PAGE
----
Even though school and home are their own lanes of responsibility in theory, they are most certainly intertwined. Yet limited resources, specialized curricula, and society's exhausting pace, create a gap between these two worlds. Now more than ever, collaboration between educators and families holds the key to meaningful student success.
From Failure Self-Determination Grows
Presented by Lori Y. Peterson & Matthew Wood
“Failure” is an everyday occurrence that carries a range of emotions. The very thought of failure reduces motivation and can keep students from attempting tasks. Learn how to help students use a step-by-step process to set and attain goals, build self-determination skills and use failure as an opportunity to grow.
A New Comprehension Model for Specific Learning Disability Evaluations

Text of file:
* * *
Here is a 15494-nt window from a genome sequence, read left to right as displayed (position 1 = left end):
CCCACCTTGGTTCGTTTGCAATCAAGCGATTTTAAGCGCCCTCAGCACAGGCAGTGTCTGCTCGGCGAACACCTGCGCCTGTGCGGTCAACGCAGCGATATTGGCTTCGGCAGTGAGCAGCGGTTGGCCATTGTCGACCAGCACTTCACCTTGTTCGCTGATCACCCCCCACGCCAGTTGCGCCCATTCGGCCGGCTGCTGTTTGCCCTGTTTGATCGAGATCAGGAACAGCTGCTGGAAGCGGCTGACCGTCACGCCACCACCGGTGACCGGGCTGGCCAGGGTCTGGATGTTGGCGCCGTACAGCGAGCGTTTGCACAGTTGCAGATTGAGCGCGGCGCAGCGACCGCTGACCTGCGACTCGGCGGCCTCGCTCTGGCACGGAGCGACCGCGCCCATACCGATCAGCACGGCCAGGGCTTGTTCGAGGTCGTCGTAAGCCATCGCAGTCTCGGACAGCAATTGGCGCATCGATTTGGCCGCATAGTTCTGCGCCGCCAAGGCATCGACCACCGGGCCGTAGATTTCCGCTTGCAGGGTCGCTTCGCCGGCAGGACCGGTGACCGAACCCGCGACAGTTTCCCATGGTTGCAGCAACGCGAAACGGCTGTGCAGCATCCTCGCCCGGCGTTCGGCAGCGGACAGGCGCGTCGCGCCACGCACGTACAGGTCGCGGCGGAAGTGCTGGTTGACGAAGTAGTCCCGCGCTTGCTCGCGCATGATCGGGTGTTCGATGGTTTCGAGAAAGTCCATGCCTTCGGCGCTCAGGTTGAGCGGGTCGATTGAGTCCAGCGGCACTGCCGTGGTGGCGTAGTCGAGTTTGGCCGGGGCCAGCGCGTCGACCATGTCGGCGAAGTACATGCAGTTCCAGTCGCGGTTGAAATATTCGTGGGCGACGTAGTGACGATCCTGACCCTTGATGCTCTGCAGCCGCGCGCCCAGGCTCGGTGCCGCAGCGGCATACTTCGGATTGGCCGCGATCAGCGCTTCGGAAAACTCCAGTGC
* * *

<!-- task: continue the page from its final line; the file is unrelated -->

Presented by Veronica Fiedler & Dr. Peter Thompson
This presentation will focus on using the Building Blocks of the Brain Model to guide IEP teams through determining special education eligibility. Using this new neuroeducational framework to individualize evaluations for SLD and Traumatic Brain Injury eligibility, the BBBM guides IEP teams in building a comprehensive BoE for special education eligibility decision making.
Culturally and Linguistically Diverse Family Engagement
Presented by Sandra Rasmussen
Family engagement improves academic outcomes, however, culturally and linguistically diverse families demonstrate lower levels of family engagement in special education, despite valuing education and supporting their child’s academic success. This session will explore models and recommendations for family engagement in relation to culturally and linguistically diverse families.
Difference or Disability: Why Does it Matter
Presented by Alex Anttila